- Trip Outline
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Two thousand years ago the Romans established their first province outside Italy, hence Provence. The Roman Remains in Provence are the most striking outside Italy, and include beautifully preserved amphitheaters in Nimes, Aries and Orange. Most famous of all is the aqueduct at Le Pont du Gard.
Our cycling tour also explores interesting wine regions including Chateauneuf du Pape, Tavel, rated by many the finest rose wine in France, and Les Baux de Provence, one of France's newest Appellations.
Our last three days are spent in the Luberon National Park, made famous in Peter Mayle's book 'A Year In Provence'.
A year in Provence painted a picture of mouthwatering Provancale cuisine featuring fresh herbs, olive oil and Garlic, and of beautiful Leberon Hills. We'll sample it all and visit the resurgent spring at Vaucuse, source of the river Sorgue, as well as the ruined fortress as Les Baux-de-provence which sits on top of a plateau surrounded by a 200 meter vertical drop.
It's hilly, but this is the most beautiful part of Provence - worth every pedal stroke.
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Arrive at the hotel in Villeneuve Les Avignon. Most people arrive in Avignon by TGV either from Paris or from London, although there are some direct flights to Avignon and to Nimes. Our first night is spent at the Residence les Cedres with our host, Christophe.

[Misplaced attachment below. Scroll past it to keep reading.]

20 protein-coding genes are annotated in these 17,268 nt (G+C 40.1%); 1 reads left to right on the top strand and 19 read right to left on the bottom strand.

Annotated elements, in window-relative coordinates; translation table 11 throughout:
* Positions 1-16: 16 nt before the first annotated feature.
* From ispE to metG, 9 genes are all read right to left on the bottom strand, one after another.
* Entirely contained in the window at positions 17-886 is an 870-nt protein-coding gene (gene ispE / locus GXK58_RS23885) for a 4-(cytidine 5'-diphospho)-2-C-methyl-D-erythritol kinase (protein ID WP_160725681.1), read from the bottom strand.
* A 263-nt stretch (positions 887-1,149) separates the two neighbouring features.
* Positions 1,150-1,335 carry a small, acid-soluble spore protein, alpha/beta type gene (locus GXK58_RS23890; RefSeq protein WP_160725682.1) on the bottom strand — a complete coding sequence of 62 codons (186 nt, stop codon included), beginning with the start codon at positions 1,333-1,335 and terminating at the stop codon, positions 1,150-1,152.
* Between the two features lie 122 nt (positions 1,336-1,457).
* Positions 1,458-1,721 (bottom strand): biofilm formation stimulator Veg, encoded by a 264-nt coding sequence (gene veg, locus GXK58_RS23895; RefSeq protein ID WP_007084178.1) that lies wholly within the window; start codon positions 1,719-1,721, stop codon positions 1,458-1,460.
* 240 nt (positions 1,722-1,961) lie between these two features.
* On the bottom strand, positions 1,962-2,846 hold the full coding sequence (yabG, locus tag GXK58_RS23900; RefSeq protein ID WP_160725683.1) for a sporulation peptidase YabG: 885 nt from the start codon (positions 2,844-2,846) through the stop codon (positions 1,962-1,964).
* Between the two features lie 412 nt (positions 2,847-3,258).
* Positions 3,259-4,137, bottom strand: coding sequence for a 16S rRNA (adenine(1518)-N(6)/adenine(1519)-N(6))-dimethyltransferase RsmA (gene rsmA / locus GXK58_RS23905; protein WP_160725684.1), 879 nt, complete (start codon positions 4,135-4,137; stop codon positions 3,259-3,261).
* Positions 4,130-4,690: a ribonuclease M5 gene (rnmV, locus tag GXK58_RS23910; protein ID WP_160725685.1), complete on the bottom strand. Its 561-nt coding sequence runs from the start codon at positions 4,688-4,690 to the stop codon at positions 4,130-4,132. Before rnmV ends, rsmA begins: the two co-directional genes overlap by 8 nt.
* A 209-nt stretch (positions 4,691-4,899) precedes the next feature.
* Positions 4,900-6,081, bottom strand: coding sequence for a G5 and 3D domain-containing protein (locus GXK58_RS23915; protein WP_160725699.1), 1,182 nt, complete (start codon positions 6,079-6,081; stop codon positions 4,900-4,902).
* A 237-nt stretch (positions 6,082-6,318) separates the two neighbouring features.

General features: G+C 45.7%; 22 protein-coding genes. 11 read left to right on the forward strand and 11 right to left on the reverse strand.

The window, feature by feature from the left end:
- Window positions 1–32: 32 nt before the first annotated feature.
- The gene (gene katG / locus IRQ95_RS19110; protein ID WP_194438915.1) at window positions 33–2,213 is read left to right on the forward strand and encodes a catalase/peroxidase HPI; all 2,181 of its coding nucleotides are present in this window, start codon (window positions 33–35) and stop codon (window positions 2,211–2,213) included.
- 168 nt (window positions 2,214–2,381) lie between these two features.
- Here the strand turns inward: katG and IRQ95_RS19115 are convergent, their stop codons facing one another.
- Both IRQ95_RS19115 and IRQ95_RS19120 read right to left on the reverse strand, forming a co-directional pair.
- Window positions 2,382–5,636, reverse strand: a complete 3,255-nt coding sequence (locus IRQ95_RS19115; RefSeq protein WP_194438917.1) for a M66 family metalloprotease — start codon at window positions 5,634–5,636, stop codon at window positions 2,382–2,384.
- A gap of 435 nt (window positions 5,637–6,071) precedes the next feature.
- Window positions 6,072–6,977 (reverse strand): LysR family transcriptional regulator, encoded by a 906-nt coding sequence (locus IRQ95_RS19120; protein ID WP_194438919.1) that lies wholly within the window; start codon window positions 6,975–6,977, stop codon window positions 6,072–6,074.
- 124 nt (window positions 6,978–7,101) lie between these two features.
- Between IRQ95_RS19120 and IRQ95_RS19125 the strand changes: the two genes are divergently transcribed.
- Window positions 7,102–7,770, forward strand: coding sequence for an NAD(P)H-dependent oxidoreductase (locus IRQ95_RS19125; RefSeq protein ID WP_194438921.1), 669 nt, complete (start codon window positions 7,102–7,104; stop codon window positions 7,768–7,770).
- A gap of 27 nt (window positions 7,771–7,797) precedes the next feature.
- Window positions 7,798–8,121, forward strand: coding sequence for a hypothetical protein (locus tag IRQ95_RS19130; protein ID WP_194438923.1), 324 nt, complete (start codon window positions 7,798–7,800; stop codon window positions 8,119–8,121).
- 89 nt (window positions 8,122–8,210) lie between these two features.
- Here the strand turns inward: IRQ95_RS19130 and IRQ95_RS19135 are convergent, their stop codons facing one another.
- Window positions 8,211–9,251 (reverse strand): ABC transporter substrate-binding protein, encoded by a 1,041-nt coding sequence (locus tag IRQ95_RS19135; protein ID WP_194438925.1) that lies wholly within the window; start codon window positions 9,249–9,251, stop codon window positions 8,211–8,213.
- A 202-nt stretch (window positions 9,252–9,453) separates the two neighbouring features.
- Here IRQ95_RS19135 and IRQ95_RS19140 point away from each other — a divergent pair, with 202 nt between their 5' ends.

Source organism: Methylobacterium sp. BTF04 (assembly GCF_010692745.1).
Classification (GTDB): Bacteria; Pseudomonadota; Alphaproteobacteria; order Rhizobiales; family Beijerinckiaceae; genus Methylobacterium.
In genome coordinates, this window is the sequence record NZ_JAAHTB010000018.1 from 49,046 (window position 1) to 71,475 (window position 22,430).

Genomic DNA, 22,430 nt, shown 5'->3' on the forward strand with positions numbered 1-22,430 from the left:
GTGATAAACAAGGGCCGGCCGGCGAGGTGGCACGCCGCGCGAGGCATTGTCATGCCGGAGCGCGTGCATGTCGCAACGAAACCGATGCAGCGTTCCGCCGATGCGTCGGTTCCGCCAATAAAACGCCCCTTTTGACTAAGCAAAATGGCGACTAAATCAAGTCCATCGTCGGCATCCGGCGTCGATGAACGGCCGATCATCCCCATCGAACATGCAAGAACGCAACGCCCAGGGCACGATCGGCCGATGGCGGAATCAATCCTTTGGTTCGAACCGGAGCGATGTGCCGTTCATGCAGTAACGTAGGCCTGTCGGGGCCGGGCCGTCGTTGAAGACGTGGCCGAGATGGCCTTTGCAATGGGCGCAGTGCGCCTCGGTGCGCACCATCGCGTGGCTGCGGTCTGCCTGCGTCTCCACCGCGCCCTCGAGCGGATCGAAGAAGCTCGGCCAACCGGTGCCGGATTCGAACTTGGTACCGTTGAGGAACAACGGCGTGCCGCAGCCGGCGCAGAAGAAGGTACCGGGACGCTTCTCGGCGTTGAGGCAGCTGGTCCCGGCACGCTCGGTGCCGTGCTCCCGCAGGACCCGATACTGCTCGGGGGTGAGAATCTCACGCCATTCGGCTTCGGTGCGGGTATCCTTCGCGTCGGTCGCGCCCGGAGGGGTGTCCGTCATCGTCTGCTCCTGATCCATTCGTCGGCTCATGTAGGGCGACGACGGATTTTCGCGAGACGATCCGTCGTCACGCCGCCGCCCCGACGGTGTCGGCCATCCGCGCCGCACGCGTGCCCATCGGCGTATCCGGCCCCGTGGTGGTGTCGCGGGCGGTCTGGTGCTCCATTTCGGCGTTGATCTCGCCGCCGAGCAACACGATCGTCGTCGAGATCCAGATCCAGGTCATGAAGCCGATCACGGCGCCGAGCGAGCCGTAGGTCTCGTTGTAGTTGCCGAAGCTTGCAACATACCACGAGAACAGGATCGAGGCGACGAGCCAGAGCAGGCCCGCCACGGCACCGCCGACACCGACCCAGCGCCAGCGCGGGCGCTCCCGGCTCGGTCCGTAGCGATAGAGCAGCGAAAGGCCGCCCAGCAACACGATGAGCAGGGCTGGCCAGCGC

Avignon - St. Rémy de Provence (22 miles / 35 km)
An easy day to get into the swing of things. We'll take advantage of a cycle path to follow the River Rhone almost as far as Aramon, where we cross the river and continue our way to St Rémy de Provence. In St Rémy we'll visit the Roman town of Glanum just outside the town. Dating from 27 BC, Glanum was part of the Romanisation of Provence, but was abandoned 300 years later after the town was overrun by the german Alamanni tribe. By the time the population left Glanum for St Remy, just a mile away, they had built two huge monuments, a mausoleum and a triumphal arch. The town itself, with its underground water systems broken and blocked, became submerged in mud and scree sediments from the nearby Alpilles, so until the 1920s Glanum had disappeared, there were just two huge Roman monuments next to the road which is now the D5. It wasn't until 1921 that anybody realised that on the other side of the road was a hidden Roman town. It's great, fascinating, and we'll go and have a look.
On the way we'll pass the asylum where Vincent Van Gogh voluntarily committed himself after his tempestuous time in Arles. St Remy itself is a very pretty town, lots of nice bars and restaurants. We'll stay at the Castelet des Alpilles, and we'll eat in the heart of St Rémy.
St. Rémy to Cavaillon (31 miles / 50 km)
We set off due west, as if we were headed back towards the Rhone, but we turn onto the D27 to cycle through the Alpilles to Les Baux de Provence. This must be the most beautiful stretch of cycling on any Chain Gang tour. This road is reason enough for somebody to invent the bike. We follow the little river, the Gaudre de Valmouriane, winding through spectacular scenery as the Alpilles begin to build either side of us. Truly beautiful.